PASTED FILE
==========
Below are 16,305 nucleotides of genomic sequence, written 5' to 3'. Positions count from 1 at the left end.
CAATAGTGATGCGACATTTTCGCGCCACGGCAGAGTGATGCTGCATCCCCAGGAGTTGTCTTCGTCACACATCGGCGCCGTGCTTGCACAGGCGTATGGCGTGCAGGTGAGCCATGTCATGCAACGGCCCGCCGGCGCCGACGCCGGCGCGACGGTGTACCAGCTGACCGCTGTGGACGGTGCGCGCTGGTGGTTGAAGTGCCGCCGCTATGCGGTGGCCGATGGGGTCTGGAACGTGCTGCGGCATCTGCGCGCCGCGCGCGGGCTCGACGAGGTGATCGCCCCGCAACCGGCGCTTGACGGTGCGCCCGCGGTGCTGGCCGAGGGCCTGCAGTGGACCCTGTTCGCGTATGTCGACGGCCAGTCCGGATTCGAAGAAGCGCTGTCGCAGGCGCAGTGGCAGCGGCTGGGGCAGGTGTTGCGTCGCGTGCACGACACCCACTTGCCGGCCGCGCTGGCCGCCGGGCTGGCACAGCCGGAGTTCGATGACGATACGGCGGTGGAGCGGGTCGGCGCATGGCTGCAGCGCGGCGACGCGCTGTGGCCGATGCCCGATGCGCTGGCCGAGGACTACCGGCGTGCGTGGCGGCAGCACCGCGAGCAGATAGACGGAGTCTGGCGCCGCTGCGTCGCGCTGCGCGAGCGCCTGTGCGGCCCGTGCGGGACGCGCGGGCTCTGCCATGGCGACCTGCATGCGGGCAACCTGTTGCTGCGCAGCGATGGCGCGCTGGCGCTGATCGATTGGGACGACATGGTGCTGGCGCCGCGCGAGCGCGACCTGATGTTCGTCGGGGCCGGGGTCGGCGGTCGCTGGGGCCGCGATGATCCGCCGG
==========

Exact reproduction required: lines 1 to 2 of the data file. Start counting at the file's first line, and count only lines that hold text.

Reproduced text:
Below are 16,305 nucleotides of genomic sequence, written 5' to 3'. Positions count from 1 at the left end.
CAATAGTGATGCGACATTTTCGCGCCACGGCAGAGTGATGCTGCATCCCCAGGAGTTGTCTTCGTCACACATCGGCGCCGTGCTTGCACAGGCGTATGGCGTGCAGGTGAGCCATGTCATGCAACGGCCCGCCGGCGCCGACGCCGGCGCGACGGTGTACCAGCTGACCGCTGTGGACGGTGCGCGCTGGTGGTTGAAGTGCCGCCGCTATGCGGTGGCCGATGGGGTCTGGAACGTGCTGCGGCATCTGCGCGCCGCGCGCGGGCTCGACGAGGTGATCGCCCCGCAACCGGCGCTTGACGGTGCGCCCGCGGTGCTGGCCGAGGGCCTGCAGTGGACCCTGTTCGCGTATGTCGACGGCCAGTCCGGATTCGAAGAAGCGCTGTCGCAGGCGCAGTGGCAGCGGCTGGGGCAGGTGTTGCGTCGCGTGCACGACACCCACTTGCCGGCCGCGCTGGCCGCCGGGCTGGCACAGCCGGAGTTCGATGACGATACGGCGGTGGAGCGGGTCGGCGCATGGCTGCAGCGCGGCGACGCGCTGTGGCCGATGCCCGATGCGCTGGCCGAGGACTACCGGCGTGCGTGGCGGCAGCACCGCGAGCAGATAGACGGAGTCTGGCGCCGCTGCGTCGCGCTGCGCGAGCGCCTGTGCGGCCCGTGCGGGACGCGCGGGCTCTGCCATGGCGACCTGCATGCGGGCAACCTGTTGCTGCGCAGCGATGGCGCGCTGGCGCTGATCGATTGGGACGACATGGTGCTGGCGCCGCGCGAGCGCGACCTGATGTTCGTCGGGGCCGGGGTCGGCGGTCGCTGGGGCCGCGATGATCCGCCGG